Propped fracture stimulation of gas wells has a long history of both successes and failures in Pakistan. The operator is actively developing tight gas reservoirs which include the Cretaceous Pab Formation. In recent years, this field has been subjected to an intense drilling and stimulation program with the objective to increase gas production from the tight Pab sandstone. One significant issue is the highly complex geo-mechanical situation, due to strike-slip stress regime which leads to very high fracturing pressures and the potential for fracture growth both vertically and horizontally. This paper is a case study of the evolution of propped fracturing strategy in an existing gas field, looking in detail at 4 wells that have been stimulated over the last seven years. In addition to analyzing the fracture treatment data, the pre- and post-frac welltest and long-term production data are also analyzed to better understand the fracture performance and the issues that affect post-fracture performance in a reservoir with such high stresses and normal (or depleted) reservoir pressure.

The analysis uses an integrated approach, with history matching of both the fracture treatment data and the pre- and post-frac welltests and long-term production. The basis of the integrated approach is a reservoir description with one set of permeabilities that is used for both types of analysis, to ensure that the fracture analysis results and reservoir simulation results are consistent with each other.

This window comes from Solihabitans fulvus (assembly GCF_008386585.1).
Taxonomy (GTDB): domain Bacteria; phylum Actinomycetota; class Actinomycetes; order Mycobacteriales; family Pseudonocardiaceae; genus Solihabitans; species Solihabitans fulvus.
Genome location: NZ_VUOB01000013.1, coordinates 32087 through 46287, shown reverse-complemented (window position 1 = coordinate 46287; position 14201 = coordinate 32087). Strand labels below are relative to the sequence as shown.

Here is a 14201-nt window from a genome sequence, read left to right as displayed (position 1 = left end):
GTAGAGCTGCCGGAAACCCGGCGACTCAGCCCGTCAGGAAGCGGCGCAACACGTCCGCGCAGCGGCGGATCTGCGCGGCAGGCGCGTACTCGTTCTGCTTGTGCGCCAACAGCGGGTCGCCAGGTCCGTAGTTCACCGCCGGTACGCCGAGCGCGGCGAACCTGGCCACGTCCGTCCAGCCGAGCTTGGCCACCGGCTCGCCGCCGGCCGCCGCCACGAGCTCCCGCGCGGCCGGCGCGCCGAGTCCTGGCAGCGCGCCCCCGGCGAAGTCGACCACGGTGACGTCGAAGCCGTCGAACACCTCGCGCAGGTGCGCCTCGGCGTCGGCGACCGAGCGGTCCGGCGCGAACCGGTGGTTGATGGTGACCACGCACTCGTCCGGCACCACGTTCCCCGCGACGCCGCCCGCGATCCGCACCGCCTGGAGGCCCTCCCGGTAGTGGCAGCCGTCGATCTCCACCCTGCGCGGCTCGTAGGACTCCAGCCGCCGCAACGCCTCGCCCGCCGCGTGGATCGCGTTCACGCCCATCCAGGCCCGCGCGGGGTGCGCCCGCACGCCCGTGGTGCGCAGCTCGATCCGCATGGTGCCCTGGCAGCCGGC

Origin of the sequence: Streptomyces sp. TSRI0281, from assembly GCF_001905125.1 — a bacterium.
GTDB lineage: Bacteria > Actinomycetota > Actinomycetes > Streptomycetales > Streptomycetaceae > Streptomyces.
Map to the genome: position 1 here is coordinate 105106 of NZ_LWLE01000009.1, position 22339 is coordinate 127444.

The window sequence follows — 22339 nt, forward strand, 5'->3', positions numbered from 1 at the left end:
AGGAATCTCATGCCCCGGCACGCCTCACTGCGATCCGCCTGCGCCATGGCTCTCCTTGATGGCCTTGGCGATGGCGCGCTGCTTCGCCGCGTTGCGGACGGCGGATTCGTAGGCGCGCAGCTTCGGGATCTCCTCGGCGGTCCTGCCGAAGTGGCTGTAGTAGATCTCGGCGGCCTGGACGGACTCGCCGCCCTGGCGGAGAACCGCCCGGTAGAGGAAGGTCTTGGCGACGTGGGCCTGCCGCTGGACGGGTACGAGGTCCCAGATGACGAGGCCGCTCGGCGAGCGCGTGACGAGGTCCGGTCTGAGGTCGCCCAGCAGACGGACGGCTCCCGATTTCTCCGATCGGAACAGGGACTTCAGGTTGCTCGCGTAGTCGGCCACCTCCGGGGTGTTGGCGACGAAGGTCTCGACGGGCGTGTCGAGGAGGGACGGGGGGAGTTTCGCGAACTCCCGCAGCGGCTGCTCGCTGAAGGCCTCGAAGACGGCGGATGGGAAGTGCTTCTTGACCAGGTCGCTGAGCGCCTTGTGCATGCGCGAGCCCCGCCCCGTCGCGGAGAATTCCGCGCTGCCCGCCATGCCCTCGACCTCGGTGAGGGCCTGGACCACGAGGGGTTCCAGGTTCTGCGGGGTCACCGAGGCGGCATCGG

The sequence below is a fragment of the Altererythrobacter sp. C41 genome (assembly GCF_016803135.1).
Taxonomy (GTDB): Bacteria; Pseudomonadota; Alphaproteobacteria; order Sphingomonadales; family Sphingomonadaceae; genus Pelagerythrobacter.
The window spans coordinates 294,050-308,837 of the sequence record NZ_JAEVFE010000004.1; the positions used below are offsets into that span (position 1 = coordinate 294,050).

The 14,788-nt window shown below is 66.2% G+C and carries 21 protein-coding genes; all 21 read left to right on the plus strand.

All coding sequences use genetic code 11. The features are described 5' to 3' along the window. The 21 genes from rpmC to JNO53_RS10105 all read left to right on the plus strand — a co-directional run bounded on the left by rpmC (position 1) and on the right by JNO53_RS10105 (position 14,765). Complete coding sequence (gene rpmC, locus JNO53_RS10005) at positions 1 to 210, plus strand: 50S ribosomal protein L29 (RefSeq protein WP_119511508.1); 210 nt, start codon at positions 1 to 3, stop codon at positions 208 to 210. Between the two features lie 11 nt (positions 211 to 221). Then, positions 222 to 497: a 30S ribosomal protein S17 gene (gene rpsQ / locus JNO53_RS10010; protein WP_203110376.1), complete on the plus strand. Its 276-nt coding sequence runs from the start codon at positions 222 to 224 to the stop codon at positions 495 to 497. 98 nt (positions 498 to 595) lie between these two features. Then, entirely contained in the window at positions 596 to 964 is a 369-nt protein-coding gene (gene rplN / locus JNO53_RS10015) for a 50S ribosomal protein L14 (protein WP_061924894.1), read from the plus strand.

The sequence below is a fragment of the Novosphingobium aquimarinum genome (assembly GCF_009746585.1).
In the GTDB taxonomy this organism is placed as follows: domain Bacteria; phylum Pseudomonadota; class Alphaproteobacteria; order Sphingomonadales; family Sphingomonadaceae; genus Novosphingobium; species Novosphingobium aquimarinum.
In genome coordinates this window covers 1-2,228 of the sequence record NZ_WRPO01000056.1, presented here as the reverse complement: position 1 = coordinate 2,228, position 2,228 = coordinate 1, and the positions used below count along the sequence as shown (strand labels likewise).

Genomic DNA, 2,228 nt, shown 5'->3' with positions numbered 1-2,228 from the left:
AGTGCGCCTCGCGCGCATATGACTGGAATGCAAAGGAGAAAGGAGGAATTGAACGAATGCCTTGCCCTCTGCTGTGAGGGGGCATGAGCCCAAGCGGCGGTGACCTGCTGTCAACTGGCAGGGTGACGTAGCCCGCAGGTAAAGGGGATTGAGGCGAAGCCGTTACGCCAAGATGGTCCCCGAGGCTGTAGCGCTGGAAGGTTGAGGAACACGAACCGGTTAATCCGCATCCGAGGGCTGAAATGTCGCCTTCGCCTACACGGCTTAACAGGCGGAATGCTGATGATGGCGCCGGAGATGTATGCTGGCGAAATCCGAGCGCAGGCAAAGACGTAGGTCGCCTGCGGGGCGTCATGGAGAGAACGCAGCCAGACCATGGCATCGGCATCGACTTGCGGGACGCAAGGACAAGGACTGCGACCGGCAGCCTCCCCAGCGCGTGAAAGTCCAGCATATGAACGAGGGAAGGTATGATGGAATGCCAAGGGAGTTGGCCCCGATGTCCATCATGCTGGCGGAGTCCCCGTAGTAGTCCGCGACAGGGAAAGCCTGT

The fracture treatments in these four wells all share a pattern of very high closure stress gradients (close to overburden gradient), low fluid efficiency and a significant risk of screenout. Post-fracture production is close to expectation in most of the wells, although there are issues with the initial post-frac performance during the cleanup period, consistent with the effect of multi-phase non-Darcy flow. Resin Coated Proppant (RCP) was used in two of the wells, and may have had a negative effect on the initial production (choke or mechanical skin effect) as described in a previous publication by the authors (Shaoul, 2020). Two of the wells were vertical and two were deviated, which also has an effect on the post-fracture performance.

There are very few published case studies of propped fracture stimulation from Pakistan, which has a unique and difficult geo-mechanical situation. This paper also compares the hydraulic fracturing results in Pakistan with a few other locations around the world where similar behavior has been seen, to give a better understanding of what can be done to improve hydraulic fracturing in these difficult reservoirs, either by trying to prevent some problems that can be avoided and by accepting that some problems are inherent in such a reservoir can only be partially mitigated by changing fracture design style and fracture design goals.

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